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Land Use and Road Improvements: A Spatial Perspective

Gerald Nelson (), Alessandro (Alex) De Pinto (), Virginia Harris and Steven Stone
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Virginia Harris: Department of Agricultural and Consumer Economics, University of Illinois at Urbana-Champaign, virginia_harris@nass.usda.gov
Steven Stone: Inter-American Development Bank, stevens@iadb.org

International Regional Science Review, 2004, vol. 27, issue 3, 297-325

Abstract: The literature on whether new roads cause deforestation in developing countries has grown rapidly. However, improvements rather than new construction are increasingly common. Renovations are undertaken when prior maintenance expenditures have not been adequateor when economic or political considerations generate sufficient capital funds. As with new construction, the basic outcome of renovation is to lower transport costs. However, the cost reduction is often much less than that of the original road development. Hence, the potential for negative environmental effects is less clear and an understanding of location-specific effects is likely to be especially important. This article estimates econometrically a spatially explicit economic model of a proposed road improvement activity in Panama’s Darién province and simulates locationspecific effects on land use. The authors explore three estimation techniques that deal with different estimation issues. At least for this data set, multinomial nested logit and random parameters logit approaches provide roughly similar results.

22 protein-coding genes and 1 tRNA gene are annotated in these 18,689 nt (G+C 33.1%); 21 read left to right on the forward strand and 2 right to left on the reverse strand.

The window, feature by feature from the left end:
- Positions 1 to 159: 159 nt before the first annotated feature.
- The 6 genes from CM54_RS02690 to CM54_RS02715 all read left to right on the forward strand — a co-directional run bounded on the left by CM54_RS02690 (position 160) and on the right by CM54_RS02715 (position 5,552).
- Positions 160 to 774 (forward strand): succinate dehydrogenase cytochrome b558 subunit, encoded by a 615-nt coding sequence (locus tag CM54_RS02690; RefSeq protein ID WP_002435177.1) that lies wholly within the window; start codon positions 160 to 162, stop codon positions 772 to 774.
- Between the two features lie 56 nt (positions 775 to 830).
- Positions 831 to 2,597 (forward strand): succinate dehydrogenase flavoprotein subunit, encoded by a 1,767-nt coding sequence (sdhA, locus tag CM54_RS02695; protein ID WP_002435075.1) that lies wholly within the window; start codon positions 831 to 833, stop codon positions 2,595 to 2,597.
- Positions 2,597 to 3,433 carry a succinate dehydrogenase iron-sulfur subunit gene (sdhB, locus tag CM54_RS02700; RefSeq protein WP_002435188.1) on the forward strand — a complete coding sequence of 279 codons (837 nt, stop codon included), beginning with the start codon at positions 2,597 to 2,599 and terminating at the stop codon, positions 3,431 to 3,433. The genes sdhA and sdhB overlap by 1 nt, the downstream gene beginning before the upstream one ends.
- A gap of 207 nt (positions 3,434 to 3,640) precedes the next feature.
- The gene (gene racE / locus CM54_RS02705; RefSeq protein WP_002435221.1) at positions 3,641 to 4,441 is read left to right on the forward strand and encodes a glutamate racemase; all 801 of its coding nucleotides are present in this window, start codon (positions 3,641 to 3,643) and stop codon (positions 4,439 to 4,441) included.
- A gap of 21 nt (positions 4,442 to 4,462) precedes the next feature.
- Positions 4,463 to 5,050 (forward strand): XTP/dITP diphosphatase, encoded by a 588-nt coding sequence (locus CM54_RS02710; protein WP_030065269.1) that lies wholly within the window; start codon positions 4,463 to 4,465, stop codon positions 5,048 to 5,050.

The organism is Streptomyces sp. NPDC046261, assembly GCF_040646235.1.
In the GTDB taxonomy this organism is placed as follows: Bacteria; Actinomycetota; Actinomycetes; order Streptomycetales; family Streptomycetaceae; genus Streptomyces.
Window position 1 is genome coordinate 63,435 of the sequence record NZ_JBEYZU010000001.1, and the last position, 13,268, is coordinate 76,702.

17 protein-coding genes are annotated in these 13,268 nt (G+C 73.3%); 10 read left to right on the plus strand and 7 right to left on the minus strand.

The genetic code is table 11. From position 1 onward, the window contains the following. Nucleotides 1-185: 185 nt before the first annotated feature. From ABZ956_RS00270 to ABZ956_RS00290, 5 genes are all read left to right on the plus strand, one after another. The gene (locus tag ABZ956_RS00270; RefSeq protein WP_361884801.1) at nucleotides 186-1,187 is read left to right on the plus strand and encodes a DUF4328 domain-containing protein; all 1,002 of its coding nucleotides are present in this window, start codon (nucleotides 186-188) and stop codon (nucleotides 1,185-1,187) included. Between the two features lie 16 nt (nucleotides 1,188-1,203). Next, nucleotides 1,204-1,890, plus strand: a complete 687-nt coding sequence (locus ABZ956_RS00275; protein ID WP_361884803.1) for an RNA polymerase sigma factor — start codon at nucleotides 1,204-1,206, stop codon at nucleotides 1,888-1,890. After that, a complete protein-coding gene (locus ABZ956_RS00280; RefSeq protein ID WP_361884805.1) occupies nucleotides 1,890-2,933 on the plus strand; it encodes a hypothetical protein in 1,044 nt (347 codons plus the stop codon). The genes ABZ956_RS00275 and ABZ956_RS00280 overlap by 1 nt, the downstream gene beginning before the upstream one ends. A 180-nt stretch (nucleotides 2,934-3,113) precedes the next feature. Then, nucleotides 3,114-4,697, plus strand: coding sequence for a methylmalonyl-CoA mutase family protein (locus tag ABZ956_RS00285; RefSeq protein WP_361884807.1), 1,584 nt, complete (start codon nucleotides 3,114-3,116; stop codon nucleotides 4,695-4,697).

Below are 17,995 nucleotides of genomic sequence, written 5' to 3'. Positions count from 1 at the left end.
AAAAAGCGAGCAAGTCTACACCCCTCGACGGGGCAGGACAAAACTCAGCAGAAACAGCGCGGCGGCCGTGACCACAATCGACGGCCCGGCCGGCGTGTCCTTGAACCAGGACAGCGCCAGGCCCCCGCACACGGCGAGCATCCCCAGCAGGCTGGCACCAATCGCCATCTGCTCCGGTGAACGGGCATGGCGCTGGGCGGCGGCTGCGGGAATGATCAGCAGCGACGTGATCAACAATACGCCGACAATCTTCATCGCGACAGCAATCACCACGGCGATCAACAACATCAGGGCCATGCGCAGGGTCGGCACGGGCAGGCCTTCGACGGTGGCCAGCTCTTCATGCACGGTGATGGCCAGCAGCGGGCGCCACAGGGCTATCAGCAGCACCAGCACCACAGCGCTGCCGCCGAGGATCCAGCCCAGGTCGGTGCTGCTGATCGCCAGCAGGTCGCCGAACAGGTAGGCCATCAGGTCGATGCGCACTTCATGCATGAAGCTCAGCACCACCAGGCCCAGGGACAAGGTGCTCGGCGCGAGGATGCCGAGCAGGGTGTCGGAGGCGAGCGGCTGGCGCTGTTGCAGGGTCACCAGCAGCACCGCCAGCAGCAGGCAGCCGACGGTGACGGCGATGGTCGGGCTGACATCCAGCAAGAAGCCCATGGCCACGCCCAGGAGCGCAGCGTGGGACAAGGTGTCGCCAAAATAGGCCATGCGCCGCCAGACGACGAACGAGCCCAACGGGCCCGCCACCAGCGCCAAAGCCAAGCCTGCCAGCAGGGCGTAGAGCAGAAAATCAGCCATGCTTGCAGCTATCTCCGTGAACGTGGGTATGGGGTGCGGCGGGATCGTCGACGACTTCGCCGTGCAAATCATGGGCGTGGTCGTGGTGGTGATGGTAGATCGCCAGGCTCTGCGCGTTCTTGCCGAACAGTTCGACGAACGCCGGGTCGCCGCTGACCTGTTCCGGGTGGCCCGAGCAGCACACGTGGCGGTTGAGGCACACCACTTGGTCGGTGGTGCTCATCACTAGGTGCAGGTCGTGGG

Keywords: spatial analysis; land use in developing countries; road improvements; spatial econometrics; remotely sensed data; geographic information systems (search for similar items in EconPapers)
Date: 2004
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